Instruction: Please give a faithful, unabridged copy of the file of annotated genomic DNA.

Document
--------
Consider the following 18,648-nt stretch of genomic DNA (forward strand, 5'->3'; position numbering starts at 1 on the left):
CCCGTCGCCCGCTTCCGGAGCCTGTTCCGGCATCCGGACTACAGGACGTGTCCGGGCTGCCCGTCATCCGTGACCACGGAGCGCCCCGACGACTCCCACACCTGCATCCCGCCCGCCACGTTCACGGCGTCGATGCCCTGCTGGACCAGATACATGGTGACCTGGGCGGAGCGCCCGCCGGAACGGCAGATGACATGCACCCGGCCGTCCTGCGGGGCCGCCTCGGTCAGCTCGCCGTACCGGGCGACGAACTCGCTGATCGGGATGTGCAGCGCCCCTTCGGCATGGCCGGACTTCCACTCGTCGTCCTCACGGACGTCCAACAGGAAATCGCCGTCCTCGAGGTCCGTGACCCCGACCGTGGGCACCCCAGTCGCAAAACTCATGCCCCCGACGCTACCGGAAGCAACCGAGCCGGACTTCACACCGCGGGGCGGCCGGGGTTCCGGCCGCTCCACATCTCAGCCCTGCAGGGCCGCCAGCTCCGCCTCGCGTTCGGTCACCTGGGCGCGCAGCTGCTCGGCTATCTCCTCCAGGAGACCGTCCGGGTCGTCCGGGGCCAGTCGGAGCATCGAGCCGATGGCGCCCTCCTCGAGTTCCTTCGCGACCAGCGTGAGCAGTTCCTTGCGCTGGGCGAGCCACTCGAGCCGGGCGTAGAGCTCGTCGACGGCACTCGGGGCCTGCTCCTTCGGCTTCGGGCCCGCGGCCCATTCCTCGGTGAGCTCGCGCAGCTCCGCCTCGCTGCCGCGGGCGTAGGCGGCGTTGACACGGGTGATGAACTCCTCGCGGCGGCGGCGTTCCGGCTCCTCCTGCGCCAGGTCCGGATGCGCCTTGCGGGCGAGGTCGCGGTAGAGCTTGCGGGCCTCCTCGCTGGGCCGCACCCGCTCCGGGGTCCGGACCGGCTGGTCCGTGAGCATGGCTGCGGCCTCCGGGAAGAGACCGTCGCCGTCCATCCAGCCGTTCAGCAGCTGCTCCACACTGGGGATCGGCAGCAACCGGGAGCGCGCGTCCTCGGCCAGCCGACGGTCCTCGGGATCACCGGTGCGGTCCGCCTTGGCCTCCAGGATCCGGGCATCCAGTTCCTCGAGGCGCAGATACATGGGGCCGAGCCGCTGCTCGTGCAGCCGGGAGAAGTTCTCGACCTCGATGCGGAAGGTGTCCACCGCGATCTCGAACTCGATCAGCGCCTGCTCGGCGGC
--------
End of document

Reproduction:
Consider the following 18,648-nt stretch of genomic DNA (forward strand, 5'->3'; position numbering starts at 1 on the left):
CCCGTCGCCCGCTTCCGGAGCCTGTTCCGGCATCCGGACTACAGGACGTGTCCGGGCTGCCCGTCATCCGTGACCACGGAGCGCCCCGACGACTCCCACACCTGCATCCCGCCCGCCACGTTCACGGCGTCGATGCCCTGCTGGACCAGATACATGGTGACCTGGGCGGAGCGCCCGCCGGAACGGCAGATGACATGCACCCGGCCGTCCTGCGGGGCCGCCTCGGTCAGCTCGCCGTACCGGGCGACGAACTCGCTGATCGGGATGTGCAGCGCCCCTTCGGCATGGCCGGACTTCCACTCGTCGTCCTCACGGACGTCCAACAGGAAATCGCCGTCCTCGAGGTCCGTGACCCCGACCGTGGGCACCCCAGTCGCAAAACTCATGCCCCCGACGCTACCGGAAGCAACCGAGCCGGACTTCACACCGCGGGGCGGCCGGGGTTCCGGCCGCTCCACATCTCAGCCCTGCAGGGCCGCCAGCTCCGCCTCGCGTTCGGTCACCTGGGCGCGCAGCTGCTCGGCTATCTCCTCCAGGAGACCGTCCGGGTCGTCCGGGGCCAGTCGGAGCATCGAGCCGATGGCGCCCTCCTCGAGTTCCTTCGCGACCAGCGTGAGCAGTTCCTTGCGCTGGGCGAGCCACTCGAGCCGGGCGTAGAGCTCGTCGACGGCACTCGGGGCCTGCTCCTTCGGCTTCGGGCCCGCGGCCCATTCCTCGGTGAGCTCGCGCAGCTCCGCCTCGCTGCCGCGGGCGTAGGCGGCGTTGACACGGGTGATGAACTCCTCGCGGCGGCGGCGTTCCGGCTCCTCCTGCGCCAGGTCCGGATGCGCCTTGCGGGCGAGGTCGCGGTAGAGCTTGCGGGCCTCCTCGCTGGGCCGCACCCGCTCCGGGGTCCGGACCGGCTGGTCCGTGAGCATGGCTGCGGCCTCCGGGAAGAGACCGTCGCCGTCCATCCAGCCGTTCAGCAGCTGCTCCACACTGGGGATCGGCAGCAACCGGGAGCGCGCGTCCTCGGCCAGCCGACGGTCCTCGGGATCACCGGTGCGGTCCGCCTTGGCCTCCAGGATCCGGGCATCCAGTTCCTCGAGGCGCAGATACATGGGGCCGAGCCGCTGCTCGTGCAGCCGGGAGAAGTTCTCGACCTCGATGCGGAAGGTGTCCACCGCGATCTCGAACTCGATCAGCGCCTGCTCGGCGGC